Tuesday, September 29, 2020

Students’ 10-point manifesto does not defame monarchy, say academics

Aug 12. 2020
Thousands join a protest at Thammasat University's Rangsit campus on Monday (August 10), during which a 10-point manifest was raised on reforming the monarchy.
Thousands join a protest at Thammasat University's Rangsit campus on Monday (August 10), during which a 10-point manifest was raised on reforming the monarchy.
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By The Nation

More than 100 academics nationwide issued a statement on Wednesday (August 12) to voice their support for student protesters who raised a 10-point manifesto on reforming the monarchy in a rally at Thammasat University on Monday.

The academics say the proposal does not undermine the Palace. 

This move comes after some politicians and critics accused the students of violating laws and undermining the monarchy. The academics’ statement stated that the anti-government protesters had raised the subject of the monarchy’s role in the country and proposed amendments to the Constitution to make the country democratic and ensure the status of a constitutional monarchy. 

The statement added that the protesters were sincere and expressed their opinions within their right to freedom of expression as guaranteed by Section 34 of the Constitution. Moreover, it said, their activities are in line with the International Covenant on Civil and Political Rights, which is recognised by Thailand.

Academics also expressed their support for the 10-point manifesto to reform the monarchy, with the statement saying: “The 10 proposals do not violate the criminal law in relation to His Majesty, nor does any of the information in the manifesto aim to defame the King. On the contrary, it’s a straightforward proposal that aims to protect the constitutional monarchy and democracy.” 

In the statement, the academics said it was the universities and academic institutions’ responsibility to promote answers that will help society move forward and give the public an open space to exchange ideas that foster public interest.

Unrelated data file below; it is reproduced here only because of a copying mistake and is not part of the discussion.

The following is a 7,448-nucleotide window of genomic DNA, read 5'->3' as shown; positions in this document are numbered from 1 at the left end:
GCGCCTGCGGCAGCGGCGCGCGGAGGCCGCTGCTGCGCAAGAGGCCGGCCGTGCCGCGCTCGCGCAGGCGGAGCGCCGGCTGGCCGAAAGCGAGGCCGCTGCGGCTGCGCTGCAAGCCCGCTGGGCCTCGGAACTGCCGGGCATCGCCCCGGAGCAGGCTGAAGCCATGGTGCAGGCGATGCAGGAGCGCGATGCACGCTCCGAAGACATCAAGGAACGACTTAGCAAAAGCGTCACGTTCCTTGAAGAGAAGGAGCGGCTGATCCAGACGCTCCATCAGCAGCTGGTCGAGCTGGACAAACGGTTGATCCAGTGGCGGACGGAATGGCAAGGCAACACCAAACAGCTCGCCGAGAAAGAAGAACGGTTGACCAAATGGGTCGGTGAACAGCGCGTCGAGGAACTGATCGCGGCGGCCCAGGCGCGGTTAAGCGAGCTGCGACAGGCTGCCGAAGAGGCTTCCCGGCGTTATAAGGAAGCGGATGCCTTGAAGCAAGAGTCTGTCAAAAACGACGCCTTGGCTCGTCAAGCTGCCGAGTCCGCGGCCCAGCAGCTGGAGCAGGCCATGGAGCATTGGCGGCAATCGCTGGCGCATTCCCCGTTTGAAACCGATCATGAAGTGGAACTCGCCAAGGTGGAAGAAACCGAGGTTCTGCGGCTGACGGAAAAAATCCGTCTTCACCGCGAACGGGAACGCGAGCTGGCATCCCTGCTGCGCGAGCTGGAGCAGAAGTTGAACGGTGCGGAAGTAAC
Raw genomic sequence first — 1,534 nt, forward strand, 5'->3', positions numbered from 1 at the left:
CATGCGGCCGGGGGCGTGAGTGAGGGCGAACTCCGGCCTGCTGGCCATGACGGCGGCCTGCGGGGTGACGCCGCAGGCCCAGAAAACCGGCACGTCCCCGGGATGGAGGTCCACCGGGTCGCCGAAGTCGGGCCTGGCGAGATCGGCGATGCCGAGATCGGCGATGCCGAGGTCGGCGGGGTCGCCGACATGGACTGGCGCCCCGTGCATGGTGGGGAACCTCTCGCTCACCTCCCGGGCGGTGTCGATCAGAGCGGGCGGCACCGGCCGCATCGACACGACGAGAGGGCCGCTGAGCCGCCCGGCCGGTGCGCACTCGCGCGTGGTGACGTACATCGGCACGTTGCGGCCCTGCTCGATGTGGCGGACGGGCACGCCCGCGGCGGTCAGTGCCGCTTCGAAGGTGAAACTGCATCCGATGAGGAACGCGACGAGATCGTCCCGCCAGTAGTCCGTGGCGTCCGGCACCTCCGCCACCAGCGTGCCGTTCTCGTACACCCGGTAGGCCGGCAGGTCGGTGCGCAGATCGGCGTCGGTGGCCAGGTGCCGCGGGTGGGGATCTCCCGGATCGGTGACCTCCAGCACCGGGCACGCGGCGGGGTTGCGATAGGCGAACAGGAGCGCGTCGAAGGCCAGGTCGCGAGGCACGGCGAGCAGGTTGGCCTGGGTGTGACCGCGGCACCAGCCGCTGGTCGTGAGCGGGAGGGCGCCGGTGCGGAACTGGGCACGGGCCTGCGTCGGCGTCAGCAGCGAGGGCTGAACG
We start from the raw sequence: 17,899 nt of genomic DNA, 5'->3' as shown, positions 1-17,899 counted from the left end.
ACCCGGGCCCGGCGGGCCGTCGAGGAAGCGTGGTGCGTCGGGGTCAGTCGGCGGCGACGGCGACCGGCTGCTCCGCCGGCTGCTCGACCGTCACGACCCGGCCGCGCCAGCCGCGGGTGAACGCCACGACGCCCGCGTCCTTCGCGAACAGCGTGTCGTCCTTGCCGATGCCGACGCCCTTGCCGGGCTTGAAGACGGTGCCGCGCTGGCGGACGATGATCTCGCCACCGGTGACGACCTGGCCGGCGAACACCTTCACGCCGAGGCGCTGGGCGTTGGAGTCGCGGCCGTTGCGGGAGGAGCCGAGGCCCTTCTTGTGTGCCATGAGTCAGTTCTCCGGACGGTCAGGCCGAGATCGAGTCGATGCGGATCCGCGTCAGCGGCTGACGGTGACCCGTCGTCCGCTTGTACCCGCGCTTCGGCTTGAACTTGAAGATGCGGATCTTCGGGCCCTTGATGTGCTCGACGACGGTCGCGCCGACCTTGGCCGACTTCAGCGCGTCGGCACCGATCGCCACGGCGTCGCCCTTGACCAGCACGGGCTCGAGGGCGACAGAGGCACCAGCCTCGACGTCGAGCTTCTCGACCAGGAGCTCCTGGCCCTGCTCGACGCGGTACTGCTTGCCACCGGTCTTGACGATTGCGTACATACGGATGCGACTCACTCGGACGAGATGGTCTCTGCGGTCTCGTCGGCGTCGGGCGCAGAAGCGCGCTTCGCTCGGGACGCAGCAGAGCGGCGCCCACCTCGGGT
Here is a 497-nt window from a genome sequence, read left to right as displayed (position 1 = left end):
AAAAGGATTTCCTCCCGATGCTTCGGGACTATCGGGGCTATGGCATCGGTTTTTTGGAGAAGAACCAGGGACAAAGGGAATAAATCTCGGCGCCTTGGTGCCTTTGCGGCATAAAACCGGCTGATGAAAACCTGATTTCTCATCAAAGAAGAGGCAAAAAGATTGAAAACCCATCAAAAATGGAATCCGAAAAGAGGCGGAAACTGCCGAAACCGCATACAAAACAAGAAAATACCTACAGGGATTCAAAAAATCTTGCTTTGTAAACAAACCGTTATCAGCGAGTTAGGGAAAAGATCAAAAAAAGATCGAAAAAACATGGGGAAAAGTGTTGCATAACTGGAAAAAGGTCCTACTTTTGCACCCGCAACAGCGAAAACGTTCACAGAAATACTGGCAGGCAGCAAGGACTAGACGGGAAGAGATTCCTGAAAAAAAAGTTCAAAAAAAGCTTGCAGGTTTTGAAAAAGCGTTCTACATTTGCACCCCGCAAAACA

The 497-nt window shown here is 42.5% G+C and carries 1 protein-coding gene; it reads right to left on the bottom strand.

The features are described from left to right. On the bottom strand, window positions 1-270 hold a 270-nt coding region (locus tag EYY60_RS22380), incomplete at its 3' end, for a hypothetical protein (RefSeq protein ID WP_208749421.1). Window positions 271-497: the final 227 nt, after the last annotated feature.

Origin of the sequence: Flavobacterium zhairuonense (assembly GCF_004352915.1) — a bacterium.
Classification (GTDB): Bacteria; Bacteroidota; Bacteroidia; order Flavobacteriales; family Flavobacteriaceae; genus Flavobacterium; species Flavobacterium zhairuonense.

“Educational institutions must not avoid or shut the door on freedom of expression. The universities should set an example and teach society to face challenges with patience, which is essential to democracy,” the statement said. 

It said that though there are many different opinions people may not be happy with, they should be tolerated as long as these opinions do not incite violence.  

“Condemning those with different opinions of violating and undermining [some institutions] does not help society advance intellectually, while the value of debate is diminished by hate speech,” the statement said. 

It concluded by saying that academics across the country were signing the statement as they believe protesters had exercised their basic right of freedom of expression guaranteed by the charter and in line with international human-rights laws. It also said that the proposals demand courage in debating sensitive issues. 

“So instead of rejecting the manifesto, Thai society should learn how it can raise the level of tolerance in exchanging reasonable ideas to ensure sustainability of democracy in Thai society,” the statement added. 

As of 7pm on Wednesday, some 130 academics had signed the statement, local media reported. 

More academics will on Thursday join a campaign for students’ right to freedom of expression, an academic told the Nation.

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